On appeal, though neither side raised the issue, the Appeals Court vacated the judgment on the ground that it effectively granted Johnson “a permanent easement to use the church’s property.” Id. at 701. Citing M.G.L. c. 185, §1(a ½), the Appeals Court held, “[t]he Superior Court does not have jurisdiction to so encumber registered land.” Id. In support of its holding the Appeals Court cited Feinzig v. Ficksman, 42 Mass. App. Ct. 113 (1997), which also involved use of a driveway on registered land. In Feinzig, the Superior Court had entered a judgment enjoining the defendant from interfering with the plaintiffs’ use of the defendant’s land. 42 Mass. App. Ct. at 115. The Appeals Court vacated that judgment, characterizing it as “a de facto encumbrance in the nature of an easement” that affected the defendant’s registered title, and therefore was within the Land Court’s exclusive jurisdiction and outside the jurisdiction of the Superior Court. Id. at 117. The Appeals Court observed, “while a Superior Court judge may order the discontinuance of a trespass on registered land, that judge may not fashion a judgment which has the effect of imposing an encumbrance on the registered title.” Id. at 115-116.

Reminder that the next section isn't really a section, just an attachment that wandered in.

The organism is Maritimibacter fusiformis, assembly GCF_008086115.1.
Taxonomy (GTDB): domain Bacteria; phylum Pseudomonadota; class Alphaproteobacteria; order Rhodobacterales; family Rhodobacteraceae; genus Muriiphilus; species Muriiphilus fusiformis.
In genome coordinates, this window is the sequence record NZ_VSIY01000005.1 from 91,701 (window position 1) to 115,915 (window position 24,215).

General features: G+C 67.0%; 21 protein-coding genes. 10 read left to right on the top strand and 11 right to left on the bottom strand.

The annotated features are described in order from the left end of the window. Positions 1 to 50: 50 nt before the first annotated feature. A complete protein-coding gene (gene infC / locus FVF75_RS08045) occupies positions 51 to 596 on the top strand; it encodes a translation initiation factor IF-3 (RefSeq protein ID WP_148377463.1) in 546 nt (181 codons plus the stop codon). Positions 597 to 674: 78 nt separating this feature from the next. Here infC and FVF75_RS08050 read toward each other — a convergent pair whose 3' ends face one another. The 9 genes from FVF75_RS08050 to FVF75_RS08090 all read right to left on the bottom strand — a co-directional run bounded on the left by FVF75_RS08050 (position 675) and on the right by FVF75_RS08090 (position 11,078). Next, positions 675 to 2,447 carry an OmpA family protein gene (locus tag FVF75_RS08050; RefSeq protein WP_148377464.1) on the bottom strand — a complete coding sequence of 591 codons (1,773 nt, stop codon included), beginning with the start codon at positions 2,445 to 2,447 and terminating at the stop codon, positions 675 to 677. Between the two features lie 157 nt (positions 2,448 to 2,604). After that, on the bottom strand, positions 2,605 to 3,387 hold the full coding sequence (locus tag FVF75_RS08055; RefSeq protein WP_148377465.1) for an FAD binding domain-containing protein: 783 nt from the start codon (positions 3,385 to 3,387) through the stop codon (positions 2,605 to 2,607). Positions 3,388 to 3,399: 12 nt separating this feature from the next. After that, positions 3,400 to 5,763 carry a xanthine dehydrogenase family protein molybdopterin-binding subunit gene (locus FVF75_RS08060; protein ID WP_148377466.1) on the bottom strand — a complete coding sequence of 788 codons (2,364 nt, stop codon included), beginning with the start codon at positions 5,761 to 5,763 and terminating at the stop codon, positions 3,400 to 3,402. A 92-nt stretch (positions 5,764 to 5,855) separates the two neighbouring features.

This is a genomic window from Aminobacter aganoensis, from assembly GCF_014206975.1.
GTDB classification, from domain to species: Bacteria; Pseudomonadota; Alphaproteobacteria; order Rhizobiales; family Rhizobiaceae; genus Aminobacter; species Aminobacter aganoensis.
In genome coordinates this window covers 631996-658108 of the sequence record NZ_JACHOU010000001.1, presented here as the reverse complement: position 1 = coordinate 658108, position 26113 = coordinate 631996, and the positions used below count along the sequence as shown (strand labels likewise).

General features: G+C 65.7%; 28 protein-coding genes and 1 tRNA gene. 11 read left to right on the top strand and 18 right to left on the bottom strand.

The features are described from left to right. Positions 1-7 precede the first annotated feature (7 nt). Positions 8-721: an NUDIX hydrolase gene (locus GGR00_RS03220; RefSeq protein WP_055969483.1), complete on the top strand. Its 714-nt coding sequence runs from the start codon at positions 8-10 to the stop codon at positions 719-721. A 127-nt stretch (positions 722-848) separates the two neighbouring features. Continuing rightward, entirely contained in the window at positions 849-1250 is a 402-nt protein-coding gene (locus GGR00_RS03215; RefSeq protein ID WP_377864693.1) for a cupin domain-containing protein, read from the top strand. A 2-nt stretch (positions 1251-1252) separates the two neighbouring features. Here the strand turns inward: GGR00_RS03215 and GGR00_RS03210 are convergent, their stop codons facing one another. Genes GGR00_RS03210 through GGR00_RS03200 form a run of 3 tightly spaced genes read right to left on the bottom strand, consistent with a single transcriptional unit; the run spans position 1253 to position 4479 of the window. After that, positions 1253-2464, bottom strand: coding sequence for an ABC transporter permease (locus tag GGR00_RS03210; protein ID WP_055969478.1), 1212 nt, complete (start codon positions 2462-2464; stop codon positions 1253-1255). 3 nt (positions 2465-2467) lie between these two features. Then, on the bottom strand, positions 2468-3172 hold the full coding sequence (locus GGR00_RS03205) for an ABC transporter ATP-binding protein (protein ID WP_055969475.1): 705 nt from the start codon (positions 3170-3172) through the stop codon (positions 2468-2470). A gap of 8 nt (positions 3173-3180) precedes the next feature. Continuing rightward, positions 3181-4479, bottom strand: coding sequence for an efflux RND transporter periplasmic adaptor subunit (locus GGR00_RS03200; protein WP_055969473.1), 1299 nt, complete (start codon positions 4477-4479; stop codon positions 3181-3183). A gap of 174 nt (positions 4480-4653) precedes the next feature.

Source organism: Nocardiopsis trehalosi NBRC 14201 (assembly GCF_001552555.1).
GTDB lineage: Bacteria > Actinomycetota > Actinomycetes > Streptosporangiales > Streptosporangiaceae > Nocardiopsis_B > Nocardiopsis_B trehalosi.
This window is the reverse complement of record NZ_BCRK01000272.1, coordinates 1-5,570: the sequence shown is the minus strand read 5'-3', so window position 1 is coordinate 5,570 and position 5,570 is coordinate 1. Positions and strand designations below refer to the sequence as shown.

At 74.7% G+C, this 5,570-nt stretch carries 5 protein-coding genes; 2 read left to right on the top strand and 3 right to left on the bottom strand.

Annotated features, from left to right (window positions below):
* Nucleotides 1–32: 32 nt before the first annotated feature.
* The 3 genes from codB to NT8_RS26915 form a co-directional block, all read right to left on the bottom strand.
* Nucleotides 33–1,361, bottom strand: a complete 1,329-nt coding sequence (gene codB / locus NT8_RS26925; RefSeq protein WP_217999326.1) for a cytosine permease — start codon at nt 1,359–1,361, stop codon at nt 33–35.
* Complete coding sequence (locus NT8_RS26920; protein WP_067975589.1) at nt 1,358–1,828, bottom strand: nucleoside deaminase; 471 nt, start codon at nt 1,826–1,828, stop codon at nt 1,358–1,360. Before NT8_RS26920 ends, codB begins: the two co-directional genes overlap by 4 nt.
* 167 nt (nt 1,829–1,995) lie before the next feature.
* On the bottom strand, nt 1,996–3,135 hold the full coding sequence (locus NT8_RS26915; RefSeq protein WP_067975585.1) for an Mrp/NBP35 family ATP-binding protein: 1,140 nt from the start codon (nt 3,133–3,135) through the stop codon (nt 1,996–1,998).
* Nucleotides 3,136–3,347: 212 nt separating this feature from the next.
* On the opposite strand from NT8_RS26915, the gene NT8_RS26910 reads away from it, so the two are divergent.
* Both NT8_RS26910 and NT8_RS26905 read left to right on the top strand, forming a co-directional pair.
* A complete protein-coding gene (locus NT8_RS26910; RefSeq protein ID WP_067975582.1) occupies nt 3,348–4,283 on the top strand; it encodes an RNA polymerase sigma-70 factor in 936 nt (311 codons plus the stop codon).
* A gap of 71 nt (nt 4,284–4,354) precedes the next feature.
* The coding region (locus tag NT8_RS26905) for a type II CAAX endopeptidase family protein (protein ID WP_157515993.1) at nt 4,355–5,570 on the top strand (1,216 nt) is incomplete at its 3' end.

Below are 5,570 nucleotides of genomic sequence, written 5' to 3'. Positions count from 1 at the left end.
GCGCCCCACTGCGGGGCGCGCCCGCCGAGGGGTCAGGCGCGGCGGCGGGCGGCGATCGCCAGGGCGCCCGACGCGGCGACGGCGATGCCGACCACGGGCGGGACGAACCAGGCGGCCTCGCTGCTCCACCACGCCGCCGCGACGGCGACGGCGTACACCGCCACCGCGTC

The Appeals Court’s Johnson decision omits any reference to O’Donnell v. O’Donnell, 74 Mass. App. Ct. 409 (2009), a decision that is hard to square with Johnson. In O’Donnell, the defendant mother was embroiled in litigation in the Probate Court with one of her sons over the validity of deeds to two parcels of registered land. 74 Mass. App. Ct. at 411. The mother claimed that those deeds had been procured by undue influence and fraud, and in breach of the son’s fiduciary duty. Id. The son unsuccessfully moved to dismiss the Probate Court action on the ground that it fell within the Land Court’s exclusive jurisdiction over registered land. Id. In response, the son and his brothers filed a new case in the Land Court seeking a declaration that the deeds were valid. Id. The Land Court dismissed that case on the ground of the prior pending Probate Court action, concluding that the judgment the mother sought in the Probate Court “would not of its own force purport to modify the registered title,” and therefore did not intrude on the Land Court’s exclusive jurisdiction over claims “affecting title to registered land.” Id. The Appeals Court affirmed, noting that both the Land Court and the Probate Court have general equity jurisdiction and can decide claims concerning registered land, “as long as the action desired would not have the effect of altering the registered title.” Id. at 412, citing Steele v. Kelley, 46 Mass. App. Ct. 712, 725 (1999). The Appeals Court added that, if a Probate Court judge were to find the deeds valid, “they still would represent no more than ‘a contract between the parties, and . . . evidence of authority to the recorder or assistant recorder [of the Land Court] to make registration.’ A separate act of registration would remain necessary to modify the title directly.” Id., quoting Steele, supra.